Search for directed genic interactions:  

MTOR MYC (1 - 1 of 1)
PMID: 16107734
Survival signals generated by estrogen and phospholipase D in MCF-7 breast cancer cells are dependent on Myc.
... an mTOR-dependent increase in Myc expression ...   (details)

MTOR MYC

Type:  positive regulation
Is this interaction correct?
Yes
No

Comments

PMID: 16107734

Survival signals generated by estrogen and phospholipase D in MCF-7 breast cancer cells are dependent on Myc.
Source

Molecular and cellular biology (September 2005)

Abstract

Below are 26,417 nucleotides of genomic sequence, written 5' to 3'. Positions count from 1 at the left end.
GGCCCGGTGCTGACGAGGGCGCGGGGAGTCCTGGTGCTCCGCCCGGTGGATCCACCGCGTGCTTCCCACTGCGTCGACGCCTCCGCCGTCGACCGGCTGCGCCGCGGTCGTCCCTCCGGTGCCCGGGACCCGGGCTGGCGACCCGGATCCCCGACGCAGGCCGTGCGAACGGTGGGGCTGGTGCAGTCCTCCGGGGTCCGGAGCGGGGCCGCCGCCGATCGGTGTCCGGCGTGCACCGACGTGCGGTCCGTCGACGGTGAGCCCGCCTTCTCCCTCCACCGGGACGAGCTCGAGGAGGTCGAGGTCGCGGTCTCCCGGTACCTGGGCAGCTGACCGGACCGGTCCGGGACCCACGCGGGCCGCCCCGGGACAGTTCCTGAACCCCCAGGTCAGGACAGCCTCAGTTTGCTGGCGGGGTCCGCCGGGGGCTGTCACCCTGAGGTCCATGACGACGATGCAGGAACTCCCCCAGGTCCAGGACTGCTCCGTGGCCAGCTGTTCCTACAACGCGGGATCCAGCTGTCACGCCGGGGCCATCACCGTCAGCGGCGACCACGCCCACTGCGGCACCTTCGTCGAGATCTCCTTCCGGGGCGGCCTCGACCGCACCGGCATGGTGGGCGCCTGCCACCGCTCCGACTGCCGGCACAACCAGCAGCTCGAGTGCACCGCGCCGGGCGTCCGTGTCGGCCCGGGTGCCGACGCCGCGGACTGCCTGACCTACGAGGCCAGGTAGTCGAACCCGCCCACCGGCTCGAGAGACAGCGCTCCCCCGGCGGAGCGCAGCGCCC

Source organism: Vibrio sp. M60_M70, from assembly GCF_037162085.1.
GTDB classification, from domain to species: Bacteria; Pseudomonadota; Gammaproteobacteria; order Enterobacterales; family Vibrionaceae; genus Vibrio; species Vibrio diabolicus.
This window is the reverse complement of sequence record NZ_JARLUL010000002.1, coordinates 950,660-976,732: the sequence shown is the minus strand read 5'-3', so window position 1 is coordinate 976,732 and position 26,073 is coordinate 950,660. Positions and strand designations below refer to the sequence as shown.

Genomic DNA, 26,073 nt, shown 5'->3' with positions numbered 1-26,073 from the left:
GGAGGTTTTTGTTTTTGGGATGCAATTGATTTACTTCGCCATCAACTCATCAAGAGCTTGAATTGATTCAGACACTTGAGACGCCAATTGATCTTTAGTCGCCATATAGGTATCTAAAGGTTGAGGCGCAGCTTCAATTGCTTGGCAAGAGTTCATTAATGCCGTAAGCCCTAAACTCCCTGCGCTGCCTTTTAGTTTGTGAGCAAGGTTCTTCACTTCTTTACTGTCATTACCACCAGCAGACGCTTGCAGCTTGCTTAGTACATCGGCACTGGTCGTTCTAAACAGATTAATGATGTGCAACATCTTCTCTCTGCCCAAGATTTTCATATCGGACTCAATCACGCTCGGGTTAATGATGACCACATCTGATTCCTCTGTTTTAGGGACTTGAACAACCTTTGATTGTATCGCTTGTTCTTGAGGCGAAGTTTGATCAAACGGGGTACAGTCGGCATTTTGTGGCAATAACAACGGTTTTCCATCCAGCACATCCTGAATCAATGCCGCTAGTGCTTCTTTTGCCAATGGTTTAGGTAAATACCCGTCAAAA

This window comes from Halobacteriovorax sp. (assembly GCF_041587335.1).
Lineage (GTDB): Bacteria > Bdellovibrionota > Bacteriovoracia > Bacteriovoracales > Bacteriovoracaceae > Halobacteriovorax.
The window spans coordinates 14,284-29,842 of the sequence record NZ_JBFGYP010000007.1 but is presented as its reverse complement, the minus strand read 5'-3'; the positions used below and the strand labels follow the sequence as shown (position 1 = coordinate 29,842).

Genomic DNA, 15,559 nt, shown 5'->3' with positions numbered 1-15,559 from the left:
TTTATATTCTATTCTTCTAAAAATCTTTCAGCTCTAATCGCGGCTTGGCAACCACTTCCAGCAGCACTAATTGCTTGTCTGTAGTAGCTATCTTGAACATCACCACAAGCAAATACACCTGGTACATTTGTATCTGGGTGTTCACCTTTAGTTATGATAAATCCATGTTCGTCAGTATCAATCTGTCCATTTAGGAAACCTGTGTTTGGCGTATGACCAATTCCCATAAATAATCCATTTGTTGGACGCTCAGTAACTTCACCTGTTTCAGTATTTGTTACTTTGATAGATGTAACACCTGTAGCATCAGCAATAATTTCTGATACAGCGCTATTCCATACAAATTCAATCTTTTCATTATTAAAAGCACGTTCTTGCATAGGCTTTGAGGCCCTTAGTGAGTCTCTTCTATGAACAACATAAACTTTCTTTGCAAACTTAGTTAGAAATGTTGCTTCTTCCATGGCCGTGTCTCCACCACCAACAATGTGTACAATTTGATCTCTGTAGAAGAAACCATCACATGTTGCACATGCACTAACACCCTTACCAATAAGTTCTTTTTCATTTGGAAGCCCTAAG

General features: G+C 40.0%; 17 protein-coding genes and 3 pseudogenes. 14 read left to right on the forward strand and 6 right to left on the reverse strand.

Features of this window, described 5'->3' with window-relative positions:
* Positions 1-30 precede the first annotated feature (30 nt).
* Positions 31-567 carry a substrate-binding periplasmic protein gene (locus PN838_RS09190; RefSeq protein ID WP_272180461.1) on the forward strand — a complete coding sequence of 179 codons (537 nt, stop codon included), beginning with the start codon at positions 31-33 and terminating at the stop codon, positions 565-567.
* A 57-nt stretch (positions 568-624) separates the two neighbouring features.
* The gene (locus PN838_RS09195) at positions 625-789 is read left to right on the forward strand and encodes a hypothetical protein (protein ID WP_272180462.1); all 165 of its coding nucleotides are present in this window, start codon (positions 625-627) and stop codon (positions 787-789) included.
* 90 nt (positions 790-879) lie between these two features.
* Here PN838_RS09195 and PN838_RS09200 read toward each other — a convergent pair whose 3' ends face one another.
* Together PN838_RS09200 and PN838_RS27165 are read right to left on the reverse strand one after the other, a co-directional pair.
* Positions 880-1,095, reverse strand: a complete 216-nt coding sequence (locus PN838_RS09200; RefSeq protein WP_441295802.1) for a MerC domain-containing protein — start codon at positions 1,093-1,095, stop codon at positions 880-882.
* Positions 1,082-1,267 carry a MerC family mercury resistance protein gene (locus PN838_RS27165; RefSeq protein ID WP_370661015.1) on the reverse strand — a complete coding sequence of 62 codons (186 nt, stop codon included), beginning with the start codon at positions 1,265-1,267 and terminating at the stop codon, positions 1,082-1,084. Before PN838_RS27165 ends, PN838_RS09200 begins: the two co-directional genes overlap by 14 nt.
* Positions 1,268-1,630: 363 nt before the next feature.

Survival signals generated by estrogen and phospholipase D in MCF-7 breast cancer cells are dependent on Myc. Estrogens, which have been strongly implicated in the development of breast cancer, enhance proliferation of mammary epithelial cells and, importantly, estrogen receptor (ER) -positive breast cancer cells. In the absence of serum growth factors, the ER-positive MCF-7 breast cancer cell line undergoes apoptosis. Estrogens, most commonly 17-beta-estradiol (E2), can suppress apoptosis in MCF-7 cells deprived of serum. While E2 stimulated a short-term transient increase in Myc expression, E2 stimulated a sustained increase in Myc expression that was detectable at 48 h and pronounced at 5 days, the point where increased proliferation of MCF-7 cells in the absence of serum could be detected. The delayed increase in Myc expression was not dependent upon transcription of the Myc gene. Suppression of Myc expression reversed the survival effects of E2. The Myc-dependent survival signal generated by E2 was dependent upon basal levels of mTOR (mammalian target of rapamycin) and two upstream regulators of mTOR, phosphatidylinositol 3-kinase and phospholipase D (PLD). Stable elevated expression of PLD2 also increased Myc expression and provided a Myc-dependent survival signal in the absence of E2. These data provide evidence that E2 promotes survival signals in breast cancer cells through an mTOR-dependent increase in Myc expression. The data also suggest that elevated PLD expression, which is common in breast cancer, confers E2 independence.